Of the DEGs with increased expression in the anterior intestine, 102 genes formed a cluster containing IL-17RA. In particular, a series of collagen genes showed strong interactions (Fig. S6). Furthermore, among the DEGs that were significantly decreased in the posterior intestine, some were possibly related to IL-17RA1, including IL-17A/F1, growth arrest and DNA damage inducible alpha (gadd45a), chymotrypsin-like elastase family member 2A (ela2), neuraminidase 1 (neu1), and signal transducer and activator of transcription 3 (stat3) (Fig. S7A). However, we did not find a gene cluster among the elevated DEGs that interacted with IL-17RA (Fig. S7B).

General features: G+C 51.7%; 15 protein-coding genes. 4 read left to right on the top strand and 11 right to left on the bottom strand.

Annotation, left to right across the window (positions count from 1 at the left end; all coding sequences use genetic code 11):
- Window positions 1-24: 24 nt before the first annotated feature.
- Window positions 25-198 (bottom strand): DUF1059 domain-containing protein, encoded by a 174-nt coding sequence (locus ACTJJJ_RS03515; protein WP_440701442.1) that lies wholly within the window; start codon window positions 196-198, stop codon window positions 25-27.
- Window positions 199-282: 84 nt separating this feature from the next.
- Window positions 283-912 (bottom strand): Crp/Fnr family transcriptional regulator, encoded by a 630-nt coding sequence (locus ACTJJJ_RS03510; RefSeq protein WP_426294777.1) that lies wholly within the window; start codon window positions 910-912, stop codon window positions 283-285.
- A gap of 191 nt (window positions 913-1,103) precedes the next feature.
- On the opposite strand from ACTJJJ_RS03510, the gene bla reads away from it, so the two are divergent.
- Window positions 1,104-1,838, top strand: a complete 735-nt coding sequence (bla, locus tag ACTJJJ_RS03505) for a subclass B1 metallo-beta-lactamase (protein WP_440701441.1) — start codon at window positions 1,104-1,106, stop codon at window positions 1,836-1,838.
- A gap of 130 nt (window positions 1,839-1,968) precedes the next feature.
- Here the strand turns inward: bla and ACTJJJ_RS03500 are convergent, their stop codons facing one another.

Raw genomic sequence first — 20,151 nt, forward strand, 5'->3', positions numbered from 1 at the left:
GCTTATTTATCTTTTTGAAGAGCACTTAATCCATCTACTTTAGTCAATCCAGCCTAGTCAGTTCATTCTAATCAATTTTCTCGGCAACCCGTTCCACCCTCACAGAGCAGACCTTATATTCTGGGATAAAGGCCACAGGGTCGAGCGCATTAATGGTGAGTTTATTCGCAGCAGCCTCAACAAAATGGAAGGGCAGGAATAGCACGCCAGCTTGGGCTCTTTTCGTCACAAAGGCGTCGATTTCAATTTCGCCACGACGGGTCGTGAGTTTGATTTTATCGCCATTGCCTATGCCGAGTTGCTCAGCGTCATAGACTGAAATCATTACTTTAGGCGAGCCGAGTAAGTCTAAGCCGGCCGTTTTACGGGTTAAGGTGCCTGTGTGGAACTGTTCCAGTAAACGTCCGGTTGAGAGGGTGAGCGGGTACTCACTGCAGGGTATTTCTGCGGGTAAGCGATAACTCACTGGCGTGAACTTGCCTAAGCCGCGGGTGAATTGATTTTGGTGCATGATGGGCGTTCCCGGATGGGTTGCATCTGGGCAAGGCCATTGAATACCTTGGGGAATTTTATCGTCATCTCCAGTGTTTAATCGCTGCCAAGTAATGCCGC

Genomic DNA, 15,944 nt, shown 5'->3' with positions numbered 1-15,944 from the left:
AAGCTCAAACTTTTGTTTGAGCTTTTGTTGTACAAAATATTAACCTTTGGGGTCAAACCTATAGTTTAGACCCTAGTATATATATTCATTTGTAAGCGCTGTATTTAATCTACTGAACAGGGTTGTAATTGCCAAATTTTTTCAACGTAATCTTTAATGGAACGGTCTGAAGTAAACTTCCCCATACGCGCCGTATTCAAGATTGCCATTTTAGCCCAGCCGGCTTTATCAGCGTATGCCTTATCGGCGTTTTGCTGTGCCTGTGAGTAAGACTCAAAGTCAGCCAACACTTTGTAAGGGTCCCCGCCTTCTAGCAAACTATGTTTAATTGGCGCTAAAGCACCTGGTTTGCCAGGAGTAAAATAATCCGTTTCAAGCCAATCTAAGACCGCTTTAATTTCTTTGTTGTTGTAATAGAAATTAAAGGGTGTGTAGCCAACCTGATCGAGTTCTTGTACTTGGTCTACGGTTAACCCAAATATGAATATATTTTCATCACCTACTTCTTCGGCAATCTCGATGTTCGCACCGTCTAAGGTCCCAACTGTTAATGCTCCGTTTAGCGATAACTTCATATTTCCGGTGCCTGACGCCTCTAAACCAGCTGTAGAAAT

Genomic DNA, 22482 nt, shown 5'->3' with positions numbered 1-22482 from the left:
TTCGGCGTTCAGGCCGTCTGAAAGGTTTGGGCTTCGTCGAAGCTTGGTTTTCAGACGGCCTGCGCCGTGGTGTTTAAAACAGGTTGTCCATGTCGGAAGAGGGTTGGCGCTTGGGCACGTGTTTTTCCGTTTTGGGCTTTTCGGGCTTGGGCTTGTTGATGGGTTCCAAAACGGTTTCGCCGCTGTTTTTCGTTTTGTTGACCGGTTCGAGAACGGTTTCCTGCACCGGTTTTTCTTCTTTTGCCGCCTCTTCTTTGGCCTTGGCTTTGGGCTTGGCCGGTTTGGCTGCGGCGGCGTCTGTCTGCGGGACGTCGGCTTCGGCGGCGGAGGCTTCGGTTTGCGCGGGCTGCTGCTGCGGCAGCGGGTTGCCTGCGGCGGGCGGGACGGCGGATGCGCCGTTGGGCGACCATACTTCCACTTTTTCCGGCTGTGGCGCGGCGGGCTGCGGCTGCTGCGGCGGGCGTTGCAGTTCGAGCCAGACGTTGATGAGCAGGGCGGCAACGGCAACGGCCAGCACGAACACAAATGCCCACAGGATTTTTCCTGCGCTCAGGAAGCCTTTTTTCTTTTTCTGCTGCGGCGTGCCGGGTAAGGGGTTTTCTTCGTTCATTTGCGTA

Furthermore, GO analyses were performed on the DEGs using the DAVID program. Among the down-regulated DEGs in the anterior intestine of IL-17RA1-KO medaka, terms related to various metabolic process including lipid metabolism, steroid metabolism, lipid biosynthesis, and oxidation reduction were annotated in the biological process (BP) category. Of the immune terms, defense response (BP category) and cytokine binding (molecular function category) were also identified among the top 12 terms with the most hits (Fig. 9A). In contrast, among the down-regulated DEGs in the posterior intestine of IL-17RA1-KO, the most hits were obtained for proteolysis; hits were also obtained for lipid metabolism-related and oxidation-reduction terms, similar to those obtained for terms of the anterior intestine (Fig. 9B). Development of the circulatory and cardiovascular systems (Fig. S8A) were emphasized among the up-regulated DEGs in the anterior intestine of IL-17RA1-KO medaka, whereas oxidation-reduction process and organic acid metabolic process were the top two BP terms in the posterior intestine (Fig. S8B).